Technically speaking, it's easier than ever before to live on the road. Just about the whole world is wired, and there's no shortage of companies offering all sorts of services and support to make it simpler and more enjoyable to be a digital nomad.

But just because combining work and travel is easier now than it once was, that doesn't make it easy overall. There's still a daunting range of logistical and personal considerations you need to take into account before packing your bags and getting started on the nomadic lifestyle.

What are they? Lifehacker's Kristin Wong, a veteran traveler herself, interviewed Stephanie Lee, who just returned from a nine-month stint as a digital nomad, in order to lay out all the basics you need to consider for a helpful in-depth article. Here in brief are the five points you need to think about before packing up your laptop and hitting the road.

1. Where's your home base?

Yes, the whole point of the digital nomad lifestyle is that you can work from anywhere, but even when you're wandering the globe you still need to maintain a home base for logistical reasons.

"Maybe it's your parents' house; maybe it's your own home. Either way, your bill providers, employers, and banks probably require a physical address to set up your accounts. Plus, you need an address to receive mail," points out the article.

2. What are you doing about health insurance?

People get sick and injured everywhere, so no matter where you're going, you need to think about what will happen if you fall ill. Check with your health insurance provider to see what they will cover you for outside the U.S. (if you have Medicare or Medicaid they cover nothing).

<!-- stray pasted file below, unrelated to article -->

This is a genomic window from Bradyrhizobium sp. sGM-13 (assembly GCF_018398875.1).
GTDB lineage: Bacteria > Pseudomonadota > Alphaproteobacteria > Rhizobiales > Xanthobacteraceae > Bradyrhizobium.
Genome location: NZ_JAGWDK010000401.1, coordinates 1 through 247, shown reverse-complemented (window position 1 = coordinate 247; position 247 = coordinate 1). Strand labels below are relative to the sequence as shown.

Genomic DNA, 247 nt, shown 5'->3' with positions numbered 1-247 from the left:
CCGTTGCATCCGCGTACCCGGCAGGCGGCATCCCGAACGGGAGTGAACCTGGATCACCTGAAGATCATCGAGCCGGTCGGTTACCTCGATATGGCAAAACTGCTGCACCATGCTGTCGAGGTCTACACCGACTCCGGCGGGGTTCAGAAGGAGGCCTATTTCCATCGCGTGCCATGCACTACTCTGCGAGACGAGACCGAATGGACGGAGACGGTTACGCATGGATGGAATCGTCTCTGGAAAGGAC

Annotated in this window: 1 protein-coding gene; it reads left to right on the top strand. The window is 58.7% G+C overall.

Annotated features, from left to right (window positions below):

If you discover you're not adequately covered, there are a number of options, according to Wong, including short-term travel health insurance, U.S.-based international healthcare coverage (which is pricey), or international health insurance that doesn't cover the U.S. at all.

3. What will your work routine look like?

Obviously, to get stuff done while you're on the road, you're going to need a good wifi connection but, as Wong notes, a mobile hotspot or router should take care of that if your accommodation doesn't provide what you need. But beyond getting yourself plugged in, you also need to consider how you plan to balance travel and work.

"Beyond the technical stuff, you want to establish a routine and boundaries. You're in a new place, and it's tempting to just forget about everything and go explore. On the flip side, you might get so stuck on work that you never make time to leave your temporary home, defeating the entire purpose of being a digital nomad," she writes, so think about your most productive hours, as well as time difference issues and when your colleagues will be online, and get planning.

4. What about taxes?

If you're a freelancer, can you write off your travel expenses? That depends, Wong says. "In order to write off expenses, the IRS says they need to be 'ordinary and necessary,'" she explains. Which means in order for something to be deductible it has to be mandatory for your work, not an optional lifestyle choice.

Therefore, "if you're a freelance blogger who regularly writes about travel, you might be able to get away with writing off some of your digital nomad expenses. If you're a freelance web designer, on the other hand, you'll probably have a harder time justifying the need for travel.

Either way, you're still entitled to a home office deduction like any other remote worker," she concludes, offering more details from a tax strategist if you're interested in a deeper dive.

5. Have you considered all the hidden costs?

Your housing might be cheaper in many international locales, but don't forget that you're going to be living on the road and that means additional expenses you wouldn't incur at home. "Even though you're not exactly a tourist, you'll probably still spend more money on, say, going out to eat, than you would back home," for instance.

Will you join a coworking space? How much are you going to spend on intra-country transportation? How many lattes are you going to buy working in coffee shops? Make sure you factor these sort of expenses into your budget.

This informational really only scratches the surface of what Wong has to offer, so if you're seriously thinking of ditching your desk for an international adventure, definitely check out all her advice in the complete post.

Are you a digital nomad? Do you have any other tips to share?